The reasons for this absence is in large part logistical. Molesky has been looking into opening his own modest inn in Copenhagen and has run into the complications inherent in any small, old, highly regulated European city.
“There are a lot of fire protection and safety requirements for an officially registered hotel, which may require expensive renovations to an existing building,” he said. Low ceilings, few bathrooms, and protected historical details can make renovations very expensive or even impossible, he said, “and as you can imagine, there are basically zero new building sites in the center city.”
“So in theory, the city wants to encourage/allow new B&Bs/hotels in certain central areas,” he added, “but in practice there aren't many viable sites.”
That doesn’t mean nothing new is opening. The Krane will be joined this fall by the 54-room Hotel Sanders, the first Copenhagen property from Kølpin Hotels, which operates two hotels in Tisvildeleje, on the North Sea coast. Designed by former ballet dancer Alexander Kølpin, the Sanders looks promising, with that quirky mix of classical and modern, local and international, that seems to be Copenhagen’s fundamental appeal. The promo website mentions “Parisian sophistication,” “English eccentricity,” and “the simplicity and sensibility of Danish design,” with staff uniforms designed by Older Paris, a group that has worked with Alexander McQueen and Isabel Marant. Alas, the Sanders may not be in Norrebro, but it’s a 5-minute walk to the old harbor of Nyhavn (where all the iconic Copenhagen pics come from) and just a bit farther to Noma and Copenhagen Street Food.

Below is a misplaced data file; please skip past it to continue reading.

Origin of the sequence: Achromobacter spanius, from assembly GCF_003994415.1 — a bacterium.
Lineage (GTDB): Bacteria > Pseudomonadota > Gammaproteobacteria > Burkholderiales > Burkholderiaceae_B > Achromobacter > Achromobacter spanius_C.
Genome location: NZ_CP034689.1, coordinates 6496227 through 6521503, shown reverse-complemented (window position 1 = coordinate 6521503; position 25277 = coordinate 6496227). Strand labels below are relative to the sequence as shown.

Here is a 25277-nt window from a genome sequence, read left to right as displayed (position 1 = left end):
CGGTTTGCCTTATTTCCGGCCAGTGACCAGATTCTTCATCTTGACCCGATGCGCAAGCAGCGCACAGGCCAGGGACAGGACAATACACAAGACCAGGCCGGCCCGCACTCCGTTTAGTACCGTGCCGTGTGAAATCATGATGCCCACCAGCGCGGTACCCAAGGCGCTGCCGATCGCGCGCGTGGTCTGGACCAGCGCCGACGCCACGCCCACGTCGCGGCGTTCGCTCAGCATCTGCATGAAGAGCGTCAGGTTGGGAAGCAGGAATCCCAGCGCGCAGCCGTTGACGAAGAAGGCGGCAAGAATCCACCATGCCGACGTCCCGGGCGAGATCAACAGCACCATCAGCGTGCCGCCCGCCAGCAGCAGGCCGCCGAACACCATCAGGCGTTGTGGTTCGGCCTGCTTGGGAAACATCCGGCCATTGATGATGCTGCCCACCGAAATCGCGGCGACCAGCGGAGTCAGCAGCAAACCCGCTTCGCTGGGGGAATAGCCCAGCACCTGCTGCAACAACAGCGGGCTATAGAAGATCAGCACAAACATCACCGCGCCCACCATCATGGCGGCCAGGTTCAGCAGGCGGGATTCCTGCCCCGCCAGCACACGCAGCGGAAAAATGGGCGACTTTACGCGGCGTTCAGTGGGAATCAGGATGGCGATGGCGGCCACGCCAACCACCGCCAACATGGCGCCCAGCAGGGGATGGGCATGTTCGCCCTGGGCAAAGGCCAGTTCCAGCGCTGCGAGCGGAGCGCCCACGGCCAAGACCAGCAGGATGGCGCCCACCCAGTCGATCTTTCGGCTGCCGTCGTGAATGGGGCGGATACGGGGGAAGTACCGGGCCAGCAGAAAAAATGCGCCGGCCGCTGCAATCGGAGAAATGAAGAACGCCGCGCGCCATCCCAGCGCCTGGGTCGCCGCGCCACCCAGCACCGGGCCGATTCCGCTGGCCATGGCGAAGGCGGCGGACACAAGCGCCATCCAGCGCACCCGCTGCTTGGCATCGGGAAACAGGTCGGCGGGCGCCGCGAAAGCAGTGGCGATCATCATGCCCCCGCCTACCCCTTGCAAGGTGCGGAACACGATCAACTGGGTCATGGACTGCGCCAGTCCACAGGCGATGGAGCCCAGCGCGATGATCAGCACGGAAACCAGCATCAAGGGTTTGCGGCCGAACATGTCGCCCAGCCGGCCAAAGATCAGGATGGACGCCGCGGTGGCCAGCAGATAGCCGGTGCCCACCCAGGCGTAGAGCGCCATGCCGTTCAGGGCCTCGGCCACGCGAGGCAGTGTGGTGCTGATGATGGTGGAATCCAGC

To Sanders general manager Nikolaj Tamakloe, there are issues inherent to Copenhagen that make it tricky to launch and operate ambitious hotels. Labor costs, for instance, would make it difficult for a Four Seasons or Mandarin Oriental to maintain their high staff-to-guest ratios. “Their margins would definitely be squeezed,” he wrote in an email.
Beyond that, though, cultural factors are at play. The slow development of marquee hotels, Tamakloe wrote, “may partially be a cultural trait in the Scandic countries where people are low key and very practical—in other words, not showy.”
When it came to restaurants, that was less of an issue. “The food scene found an identity, a niche, that also became a worldwide trend,” he wrote. “They were able to catch a wave, so to speak—a wholesome approach with a good helping of Danish hygge,” the concept of warm, cozy conviviality. “This very much fits with the personality of the people—a simple way of life and eating healthy.”
Expanding hygge to hotel scale, and reeling in the food and design nerds, may prove more challenging. When Sanders opens to the public in November (after a September soft open), we’ll find out if it has succeeded. Maybe then hoteliers will set their sights on Norrebro.